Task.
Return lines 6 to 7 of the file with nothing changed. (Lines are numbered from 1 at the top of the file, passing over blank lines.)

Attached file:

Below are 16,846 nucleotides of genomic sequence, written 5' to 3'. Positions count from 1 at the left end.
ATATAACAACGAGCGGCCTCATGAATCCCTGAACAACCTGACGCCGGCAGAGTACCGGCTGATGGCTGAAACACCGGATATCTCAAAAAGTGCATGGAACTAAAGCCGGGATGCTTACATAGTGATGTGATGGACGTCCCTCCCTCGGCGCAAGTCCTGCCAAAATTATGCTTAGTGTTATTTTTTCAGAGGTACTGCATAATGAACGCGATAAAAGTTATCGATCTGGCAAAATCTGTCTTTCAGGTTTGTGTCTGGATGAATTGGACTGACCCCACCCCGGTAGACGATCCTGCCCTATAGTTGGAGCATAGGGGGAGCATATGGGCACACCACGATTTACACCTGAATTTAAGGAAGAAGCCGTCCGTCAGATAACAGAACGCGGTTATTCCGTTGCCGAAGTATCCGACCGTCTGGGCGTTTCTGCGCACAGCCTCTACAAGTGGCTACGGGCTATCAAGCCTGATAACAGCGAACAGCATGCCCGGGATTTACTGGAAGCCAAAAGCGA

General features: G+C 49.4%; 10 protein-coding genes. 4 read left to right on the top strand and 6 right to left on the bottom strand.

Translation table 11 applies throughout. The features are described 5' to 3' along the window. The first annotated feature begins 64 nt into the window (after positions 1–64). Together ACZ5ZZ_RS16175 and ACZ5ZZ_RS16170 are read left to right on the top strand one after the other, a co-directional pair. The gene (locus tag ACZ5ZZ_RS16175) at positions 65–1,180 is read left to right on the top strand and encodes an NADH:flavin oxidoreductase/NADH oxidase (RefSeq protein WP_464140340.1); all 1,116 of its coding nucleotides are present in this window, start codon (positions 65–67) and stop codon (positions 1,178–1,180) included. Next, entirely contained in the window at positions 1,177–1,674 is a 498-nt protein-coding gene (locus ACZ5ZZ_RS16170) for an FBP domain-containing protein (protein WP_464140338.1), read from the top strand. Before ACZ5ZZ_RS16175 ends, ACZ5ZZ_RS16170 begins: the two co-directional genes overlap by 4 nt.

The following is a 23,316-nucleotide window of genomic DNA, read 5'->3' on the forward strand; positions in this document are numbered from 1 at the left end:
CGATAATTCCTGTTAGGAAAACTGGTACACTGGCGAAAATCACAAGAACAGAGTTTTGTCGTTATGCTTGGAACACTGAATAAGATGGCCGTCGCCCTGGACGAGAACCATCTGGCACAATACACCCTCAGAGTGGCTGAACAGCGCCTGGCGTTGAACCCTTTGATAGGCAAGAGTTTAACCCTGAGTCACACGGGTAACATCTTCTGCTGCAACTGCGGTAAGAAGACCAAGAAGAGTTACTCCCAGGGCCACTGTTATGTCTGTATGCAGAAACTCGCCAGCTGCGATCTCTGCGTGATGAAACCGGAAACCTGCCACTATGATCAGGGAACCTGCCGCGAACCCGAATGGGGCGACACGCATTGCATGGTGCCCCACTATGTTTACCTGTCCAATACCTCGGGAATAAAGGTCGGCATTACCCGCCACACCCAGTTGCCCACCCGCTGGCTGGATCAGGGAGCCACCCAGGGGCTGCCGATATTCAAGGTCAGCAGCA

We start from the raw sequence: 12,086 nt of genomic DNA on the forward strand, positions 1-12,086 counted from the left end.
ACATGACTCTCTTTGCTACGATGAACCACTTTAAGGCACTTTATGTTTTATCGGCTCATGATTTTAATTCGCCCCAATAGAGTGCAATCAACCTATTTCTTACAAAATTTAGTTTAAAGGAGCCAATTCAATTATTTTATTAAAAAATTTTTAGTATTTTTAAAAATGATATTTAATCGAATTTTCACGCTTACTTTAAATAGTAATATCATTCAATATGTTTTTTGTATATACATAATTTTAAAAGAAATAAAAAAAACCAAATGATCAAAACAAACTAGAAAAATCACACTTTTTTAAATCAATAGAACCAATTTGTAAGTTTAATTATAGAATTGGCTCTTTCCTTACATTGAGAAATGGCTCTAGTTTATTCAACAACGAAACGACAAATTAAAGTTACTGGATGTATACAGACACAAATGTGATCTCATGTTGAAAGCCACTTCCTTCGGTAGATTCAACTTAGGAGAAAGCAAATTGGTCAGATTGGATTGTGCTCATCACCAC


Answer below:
CGATAATTCCTGTTAGGAAAACTGGTACACTGGCGAAAATCACAAGAACAGAGTTTTGTCGTTATGCTTGGAACACTGAATAAGATGGCCGTCGCCCTGGACGAGAACCATCTGGCACAATACACCCTCAGAGTGGCTGAACAGCGCCTGGCGTTGAACCCTTTGATAGGCAAGAGTTTAACCCTGAGTCACACGGGTAACATCTTCTGCTGCAACTGCGGTAAGAAGACCAAGAAGAGTTACTCCCAGGGCCACTGTTATGTCTGTATGCAGAAACTCGCCAGCTGCGATCTCTGCGTGATGAAACCGGAAACCTGCCACTATGATCAGGGAACCTGCCGCGAACCCGAATGGGGCGACACGCATTGCATGGTGCCCCACTATGTTTACCTGTCCAATACCTCGGGAATAAAGGTCGGCATTACCCGCCACACCCAGTTGCCCACCCGCTGGCTGGATCAGGGAGCCACCCAGGGGCTGCCGATATTCAAGGTCAGCAGCA

We start from the raw sequence: 12,086 nt of genomic DNA on the forward strand, positions 1-12,086 counted from the left end.